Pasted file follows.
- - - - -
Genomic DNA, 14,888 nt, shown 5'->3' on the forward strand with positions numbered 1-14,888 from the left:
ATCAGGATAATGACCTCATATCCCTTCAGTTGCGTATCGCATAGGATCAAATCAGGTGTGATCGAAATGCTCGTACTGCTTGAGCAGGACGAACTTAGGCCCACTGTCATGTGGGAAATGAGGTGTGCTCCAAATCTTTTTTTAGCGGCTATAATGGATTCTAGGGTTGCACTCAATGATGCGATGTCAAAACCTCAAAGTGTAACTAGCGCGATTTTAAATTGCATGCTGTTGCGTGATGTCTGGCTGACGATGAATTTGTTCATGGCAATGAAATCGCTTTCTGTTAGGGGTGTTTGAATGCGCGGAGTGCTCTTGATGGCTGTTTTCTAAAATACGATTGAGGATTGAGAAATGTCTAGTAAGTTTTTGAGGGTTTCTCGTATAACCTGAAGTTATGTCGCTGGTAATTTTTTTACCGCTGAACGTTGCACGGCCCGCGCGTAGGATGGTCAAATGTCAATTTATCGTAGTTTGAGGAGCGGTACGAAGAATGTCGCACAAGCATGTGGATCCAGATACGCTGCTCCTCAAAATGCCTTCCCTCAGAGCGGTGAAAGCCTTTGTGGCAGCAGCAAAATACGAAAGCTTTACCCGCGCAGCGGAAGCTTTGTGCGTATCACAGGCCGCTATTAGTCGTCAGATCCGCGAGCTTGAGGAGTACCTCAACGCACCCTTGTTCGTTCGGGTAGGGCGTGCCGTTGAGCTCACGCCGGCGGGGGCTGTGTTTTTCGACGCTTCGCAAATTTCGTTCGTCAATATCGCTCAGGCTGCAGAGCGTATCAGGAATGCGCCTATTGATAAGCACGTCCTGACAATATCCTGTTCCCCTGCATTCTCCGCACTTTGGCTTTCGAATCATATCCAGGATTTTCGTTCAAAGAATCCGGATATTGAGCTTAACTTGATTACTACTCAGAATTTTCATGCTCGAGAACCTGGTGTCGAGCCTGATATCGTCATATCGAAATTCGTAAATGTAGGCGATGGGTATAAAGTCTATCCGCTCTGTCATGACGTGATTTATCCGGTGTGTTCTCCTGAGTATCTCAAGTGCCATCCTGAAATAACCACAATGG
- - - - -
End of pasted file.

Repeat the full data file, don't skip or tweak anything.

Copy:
Genomic DNA, 14,888 nt, shown 5'->3' on the forward strand with positions numbered 1-14,888 from the left:
ATCAGGATAATGACCTCATATCCCTTCAGTTGCGTATCGCATAGGATCAAATCAGGTGTGATCGAAATGCTCGTACTGCTTGAGCAGGACGAACTTAGGCCCACTGTCATGTGGGAAATGAGGTGTGCTCCAAATCTTTTTTTAGCGGCTATAATGGATTCTAGGGTTGCACTCAATGATGCGATGTCAAAACCTCAAAGTGTAACTAGCGCGATTTTAAATTGCATGCTGTTGCGTGATGTCTGGCTGACGATGAATTTGTTCATGGCAATGAAATCGCTTTCTGTTAGGGGTGTTTGAATGCGCGGAGTGCTCTTGATGGCTGTTTTCTAAAATACGATTGAGGATTGAGAAATGTCTAGTAAGTTTTTGAGGGTTTCTCGTATAACCTGAAGTTATGTCGCTGGTAATTTTTTTACCGCTGAACGTTGCACGGCCCGCGCGTAGGATGGTCAAATGTCAATTTATCGTAGTTTGAGGAGCGGTACGAAGAATGTCGCACAAGCATGTGGATCCAGATACGCTGCTCCTCAAAATGCCTTCCCTCAGAGCGGTGAAAGCCTTTGTGGCAGCAGCAAAATACGAAAGCTTTACCCGCGCAGCGGAAGCTTTGTGCGTATCACAGGCCGCTATTAGTCGTCAGATCCGCGAGCTTGAGGAGTACCTCAACGCACCCTTGTTCGTTCGGGTAGGGCGTGCCGTTGAGCTCACGCCGGCGGGGGCTGTGTTTTTCGACGCTTCGCAAATTTCGTTCGTCAATATCGCTCAGGCTGCAGAGCGTATCAGGAATGCGCCTATTGATAAGCACGTCCTGACAATATCCTGTTCCCCTGCATTCTCCGCACTTTGGCTTTCGAATCATATCCAGGATTTTCGTTCAAAGAATCCGGATATTGAGCTTAACTTGATTACTACTCAGAATTTTCATGCTCGAGAACCTGGTGTCGAGCCTGATATCGTCATATCGAAATTCGTAAATGTAGGCGATGGGTATAAAGTCTATCCGCTCTGTCATGACGTGATTTATCCGGTGTGTTCTCCTGAGTATCTCAAGTGCCATCCTGAAATAACCACAATGG